Red Cross Sends Surgeons for Gaza Wounded

GENEVA (Reuters/Hamodia) -
The scene of a destroyed Islamic Jihad military base in the southern Gaza Strip on Wednesday, after it was targeted by an Israeli warplane.(Reuters/Ibraheem Abu Mustafa)

The International Committee of the Red Cross is sending two teams of war surgeons to Gaza and setting up a surgical unit in the enclave’s main hospital to treat heavy casualties from recent violent demonstrations along the border with Israel.

Since protests on the Gaza-Israel border began on March 30, Israeli troops have killed 115 Palestinians and wounded more than 13,000 people, including 3,600 by live ammunition, Robert Mardini, ICRC’s director for the Near and Middle East, said.

Hamas has admitted, however, that most of the deaths were members of its terror organization.

Israel has blamed Hamas for orchestrating the protests in cynical exploitation of Gaza residents, putting men, women and children in danger to cover attempts to breach the border fence and carry out terror attacks. Israeli authorities repeatedly issued warnings to the local population to remain a safe distance from the border. The IDF ordered soldiers to use live ammunition only in self-defense or in response to attempts to infiltrate across the border.

On Wednesday, U.S. Ambassador to the U.N. Nikki Haley defended Israeli actions. She rebuked the Security Council for its indifference to the Gaza crisis, labeling it “outrageous,” and asked the envoys: “Who among us would accept 70 rockets launched into your country? We all know the answer to that. No one would.”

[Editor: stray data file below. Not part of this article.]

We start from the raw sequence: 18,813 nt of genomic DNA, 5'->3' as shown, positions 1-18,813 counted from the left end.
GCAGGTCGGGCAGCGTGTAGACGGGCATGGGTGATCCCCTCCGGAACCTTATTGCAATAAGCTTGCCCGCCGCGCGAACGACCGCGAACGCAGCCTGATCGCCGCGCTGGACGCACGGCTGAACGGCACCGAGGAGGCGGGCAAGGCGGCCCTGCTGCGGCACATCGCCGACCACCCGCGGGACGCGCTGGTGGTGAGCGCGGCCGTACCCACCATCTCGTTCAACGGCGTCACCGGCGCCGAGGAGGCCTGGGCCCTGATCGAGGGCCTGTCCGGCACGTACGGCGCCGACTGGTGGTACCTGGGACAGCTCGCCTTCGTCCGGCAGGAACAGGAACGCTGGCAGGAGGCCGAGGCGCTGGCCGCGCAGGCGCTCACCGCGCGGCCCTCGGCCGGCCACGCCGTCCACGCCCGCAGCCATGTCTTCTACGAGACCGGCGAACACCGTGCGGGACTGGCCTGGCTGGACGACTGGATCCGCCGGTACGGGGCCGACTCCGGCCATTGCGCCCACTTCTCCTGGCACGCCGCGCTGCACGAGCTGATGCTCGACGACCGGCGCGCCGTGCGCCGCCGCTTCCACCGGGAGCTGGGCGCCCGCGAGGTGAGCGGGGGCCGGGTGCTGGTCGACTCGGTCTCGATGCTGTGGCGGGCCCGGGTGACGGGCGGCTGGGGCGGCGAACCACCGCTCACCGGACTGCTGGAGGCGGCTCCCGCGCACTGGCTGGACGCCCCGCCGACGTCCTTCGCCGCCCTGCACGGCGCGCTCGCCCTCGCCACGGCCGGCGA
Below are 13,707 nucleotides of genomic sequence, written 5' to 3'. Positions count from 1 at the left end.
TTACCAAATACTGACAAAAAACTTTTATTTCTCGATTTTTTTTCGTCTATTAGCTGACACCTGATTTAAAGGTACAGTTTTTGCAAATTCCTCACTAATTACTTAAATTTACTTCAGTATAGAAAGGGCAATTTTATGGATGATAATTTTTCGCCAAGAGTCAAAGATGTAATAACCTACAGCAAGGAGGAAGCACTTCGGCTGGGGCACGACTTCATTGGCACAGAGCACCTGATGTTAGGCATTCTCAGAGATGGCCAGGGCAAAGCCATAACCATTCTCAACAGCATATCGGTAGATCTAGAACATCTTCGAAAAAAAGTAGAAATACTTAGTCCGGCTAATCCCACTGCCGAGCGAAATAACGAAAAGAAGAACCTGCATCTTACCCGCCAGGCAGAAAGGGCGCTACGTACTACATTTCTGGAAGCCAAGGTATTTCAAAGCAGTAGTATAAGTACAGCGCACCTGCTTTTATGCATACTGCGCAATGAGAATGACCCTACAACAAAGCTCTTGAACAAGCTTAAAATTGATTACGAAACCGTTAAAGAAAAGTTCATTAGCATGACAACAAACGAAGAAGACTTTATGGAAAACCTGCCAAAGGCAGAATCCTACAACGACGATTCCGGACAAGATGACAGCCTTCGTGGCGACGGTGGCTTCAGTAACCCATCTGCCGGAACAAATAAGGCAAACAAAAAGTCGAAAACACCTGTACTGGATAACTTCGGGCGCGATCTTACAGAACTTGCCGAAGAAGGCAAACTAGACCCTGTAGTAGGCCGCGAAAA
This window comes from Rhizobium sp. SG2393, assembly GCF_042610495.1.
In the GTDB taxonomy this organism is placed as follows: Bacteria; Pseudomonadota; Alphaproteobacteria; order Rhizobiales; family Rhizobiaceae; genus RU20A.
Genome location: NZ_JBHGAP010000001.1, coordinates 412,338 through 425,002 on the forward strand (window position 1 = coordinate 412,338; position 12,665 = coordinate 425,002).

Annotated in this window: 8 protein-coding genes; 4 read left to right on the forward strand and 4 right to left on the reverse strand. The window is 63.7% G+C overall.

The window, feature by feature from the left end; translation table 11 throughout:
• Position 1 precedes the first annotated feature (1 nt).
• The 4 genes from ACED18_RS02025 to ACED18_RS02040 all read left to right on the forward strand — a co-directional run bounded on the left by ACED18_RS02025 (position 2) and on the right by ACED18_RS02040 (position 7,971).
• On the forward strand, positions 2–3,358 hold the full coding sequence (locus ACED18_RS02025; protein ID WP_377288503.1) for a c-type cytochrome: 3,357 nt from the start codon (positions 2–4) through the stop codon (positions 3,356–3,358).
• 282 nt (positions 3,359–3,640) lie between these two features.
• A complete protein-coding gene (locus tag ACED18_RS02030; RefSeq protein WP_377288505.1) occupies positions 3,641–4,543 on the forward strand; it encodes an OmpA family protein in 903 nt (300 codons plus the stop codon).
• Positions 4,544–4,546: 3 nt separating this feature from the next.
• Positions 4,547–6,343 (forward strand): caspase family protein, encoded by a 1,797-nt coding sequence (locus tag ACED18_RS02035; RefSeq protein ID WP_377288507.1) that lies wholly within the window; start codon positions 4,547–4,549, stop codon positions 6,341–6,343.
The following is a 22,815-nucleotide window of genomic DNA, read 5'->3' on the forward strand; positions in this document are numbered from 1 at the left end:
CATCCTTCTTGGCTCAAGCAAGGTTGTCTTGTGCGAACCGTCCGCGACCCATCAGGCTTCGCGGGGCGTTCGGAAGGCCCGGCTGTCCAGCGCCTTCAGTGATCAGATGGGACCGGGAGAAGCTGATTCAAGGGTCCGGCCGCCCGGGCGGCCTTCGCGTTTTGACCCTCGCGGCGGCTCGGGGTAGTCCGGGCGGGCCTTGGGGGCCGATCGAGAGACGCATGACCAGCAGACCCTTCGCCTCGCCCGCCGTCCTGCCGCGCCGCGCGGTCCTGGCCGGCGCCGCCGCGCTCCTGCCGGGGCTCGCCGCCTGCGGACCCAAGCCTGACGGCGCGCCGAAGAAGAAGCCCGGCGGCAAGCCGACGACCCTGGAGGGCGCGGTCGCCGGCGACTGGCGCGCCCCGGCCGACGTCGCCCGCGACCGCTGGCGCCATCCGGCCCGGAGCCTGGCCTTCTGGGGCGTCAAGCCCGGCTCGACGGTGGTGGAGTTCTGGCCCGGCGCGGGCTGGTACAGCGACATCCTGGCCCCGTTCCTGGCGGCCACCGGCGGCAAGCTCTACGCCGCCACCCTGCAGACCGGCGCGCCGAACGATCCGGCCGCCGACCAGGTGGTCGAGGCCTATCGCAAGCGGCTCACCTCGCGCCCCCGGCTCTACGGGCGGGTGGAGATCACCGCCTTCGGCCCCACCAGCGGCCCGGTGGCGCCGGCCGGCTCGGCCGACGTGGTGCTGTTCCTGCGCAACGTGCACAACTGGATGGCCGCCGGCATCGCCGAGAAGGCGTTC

The ICRC will set up a 50-bed surgical unit at al-Shifa hospital, Gaza’s largest.

The six-month surge of medical expertise, drugs and equipment will speed the long road to recovery and relieve an overwhelmed health-care system, he said.

Some 60 percent of the wounded have injuries to the legs and many will need lengthy physical therapy and psychological support, he said. Thirty-two patients have had limbs amputated, he added, citing figures from Palestinian authorities.

Mardini said the economy of Gaza was “suffocating,” with high unemployment, electricity limited to four hours a day, and a broken water and sanitation system that pours 20 million liters of untreated sewage into the Mediterranean daily.

“The whole Gaza is a sinking ship,” he said.

Israeli officials have acknowledged the severe problems in Gaza, but have pointed out that Hamas prefers to spend its resources on rockets and terror tunnels rather than urgently needed social services.